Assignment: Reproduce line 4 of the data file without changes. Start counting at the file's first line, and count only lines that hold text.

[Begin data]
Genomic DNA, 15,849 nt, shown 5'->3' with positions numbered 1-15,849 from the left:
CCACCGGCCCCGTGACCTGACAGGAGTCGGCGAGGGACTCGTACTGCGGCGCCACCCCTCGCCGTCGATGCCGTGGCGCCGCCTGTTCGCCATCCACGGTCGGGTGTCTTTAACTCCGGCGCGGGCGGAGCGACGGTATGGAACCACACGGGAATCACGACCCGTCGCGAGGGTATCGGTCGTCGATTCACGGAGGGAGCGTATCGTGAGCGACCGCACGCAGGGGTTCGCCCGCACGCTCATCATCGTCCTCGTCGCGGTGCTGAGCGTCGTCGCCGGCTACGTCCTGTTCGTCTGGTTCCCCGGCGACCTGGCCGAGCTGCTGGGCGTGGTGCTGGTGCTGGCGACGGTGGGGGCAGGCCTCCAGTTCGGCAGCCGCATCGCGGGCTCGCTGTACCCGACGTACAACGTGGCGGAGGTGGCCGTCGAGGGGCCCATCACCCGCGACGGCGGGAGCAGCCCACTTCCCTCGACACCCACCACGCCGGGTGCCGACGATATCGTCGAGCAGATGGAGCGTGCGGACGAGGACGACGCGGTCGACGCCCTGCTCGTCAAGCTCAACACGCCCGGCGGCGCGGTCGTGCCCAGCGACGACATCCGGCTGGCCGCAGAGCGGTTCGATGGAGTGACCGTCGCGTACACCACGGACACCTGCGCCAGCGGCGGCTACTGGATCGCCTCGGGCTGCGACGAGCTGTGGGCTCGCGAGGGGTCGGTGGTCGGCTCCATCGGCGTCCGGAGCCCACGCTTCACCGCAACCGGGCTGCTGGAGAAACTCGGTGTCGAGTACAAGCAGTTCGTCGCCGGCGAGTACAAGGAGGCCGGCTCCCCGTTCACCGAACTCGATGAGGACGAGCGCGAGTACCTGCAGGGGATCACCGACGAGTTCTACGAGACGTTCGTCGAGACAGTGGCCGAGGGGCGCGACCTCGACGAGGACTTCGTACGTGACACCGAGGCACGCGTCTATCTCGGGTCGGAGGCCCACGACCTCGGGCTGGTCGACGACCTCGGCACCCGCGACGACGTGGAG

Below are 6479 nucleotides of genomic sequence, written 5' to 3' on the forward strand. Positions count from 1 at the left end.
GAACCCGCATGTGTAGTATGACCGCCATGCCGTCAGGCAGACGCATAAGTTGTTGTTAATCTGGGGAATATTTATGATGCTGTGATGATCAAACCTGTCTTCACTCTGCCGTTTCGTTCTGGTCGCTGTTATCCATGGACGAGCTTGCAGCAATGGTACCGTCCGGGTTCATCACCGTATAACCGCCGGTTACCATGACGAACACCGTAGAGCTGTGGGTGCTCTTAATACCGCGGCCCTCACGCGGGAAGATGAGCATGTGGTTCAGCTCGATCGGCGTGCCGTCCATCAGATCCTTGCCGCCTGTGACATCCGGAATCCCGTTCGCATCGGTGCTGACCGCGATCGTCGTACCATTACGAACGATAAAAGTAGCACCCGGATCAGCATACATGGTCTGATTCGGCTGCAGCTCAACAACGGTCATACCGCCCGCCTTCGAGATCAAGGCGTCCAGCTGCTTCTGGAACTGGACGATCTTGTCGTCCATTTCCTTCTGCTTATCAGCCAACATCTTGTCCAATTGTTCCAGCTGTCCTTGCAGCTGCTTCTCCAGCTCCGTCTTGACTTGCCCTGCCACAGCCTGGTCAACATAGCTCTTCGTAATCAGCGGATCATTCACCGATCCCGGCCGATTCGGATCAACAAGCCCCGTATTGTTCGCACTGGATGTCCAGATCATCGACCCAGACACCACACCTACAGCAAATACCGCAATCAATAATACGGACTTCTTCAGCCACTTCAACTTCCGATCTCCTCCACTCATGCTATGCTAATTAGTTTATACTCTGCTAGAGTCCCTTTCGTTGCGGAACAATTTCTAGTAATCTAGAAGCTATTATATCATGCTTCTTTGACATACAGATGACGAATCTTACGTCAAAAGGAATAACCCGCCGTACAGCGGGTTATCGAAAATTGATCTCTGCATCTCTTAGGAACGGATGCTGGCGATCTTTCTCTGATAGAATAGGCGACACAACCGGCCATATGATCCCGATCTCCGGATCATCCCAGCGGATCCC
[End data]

GAACCCGCATGTGTAGTATGACCGCCATGCCGTCAGGCAGACGCATAAGTTGTTGTTAATCTGGGGAATATTTATGATGCTGTGATGATCAAACCTGTCTTCACTCTGCCGTTTCGTTCTGGTCGCTGTTATCCATGGACGAGCTTGCAGCAATGGTACCGTCCGGGTTCATCACCGTATAACCGCCGGTTACCATGACGAACACCGTAGAGCTGTGGGTGCTCTTAATACCGCGGCCCTCACGCGGGAAGATGAGCATGTGGTTCAGCTCGATCGGCGTGCCGTCCATCAGATCCTTGCCGCCTGTGACATCCGGAATCCCGTTCGCATCGGTGCTGACCGCGATCGTCGTACCATTACGAACGATAAAAGTAGCACCCGGATCAGCATACATGGTCTGATTCGGCTGCAGCTCAACAACGGTCATACCGCCCGCCTTCGAGATCAAGGCGTCCAGCTGCTTCTGGAACTGGACGATCTTGTCGTCCATTTCCTTCTGCTTATCAGCCAACATCTTGTCCAATTGTTCCAGCTGTCCTTGCAGCTGCTTCTCCAGCTCCGTCTTGACTTGCCCTGCCACAGCCTGGTCAACATAGCTCTTCGTAATCAGCGGATCATTCACCGATCCCGGCCGATTCGGATCAACAAGCCCCGTATTGTTCGCACTGGATGTCCAGATCATCGACCCAGACACCACACCTACAGCAAATACCGCAATCAATAATACGGACTTCTTCAGCCACTTCAACTTCCGATCTCCTCCACTCATGCTATGCTAATTAGTTTATACTCTGCTAGAGTCCCTTTCGTTGCGGAACAATTTCTAGTAATCTAGAAGCTATTATATCATGCTTCTTTGACATACAGATGACGAATCTTACGTCAAAAGGAATAACCCGCCGTACAGCGGGTTATCGAAAATTGATCTCTGCATCTCTTAGGAACGGATGCTGGCGATCTTTCTCTGATAGAATAGGCGACACAACCGGCCATATGATCCCGATCTCCGGATCATCCCAGCGGATCCC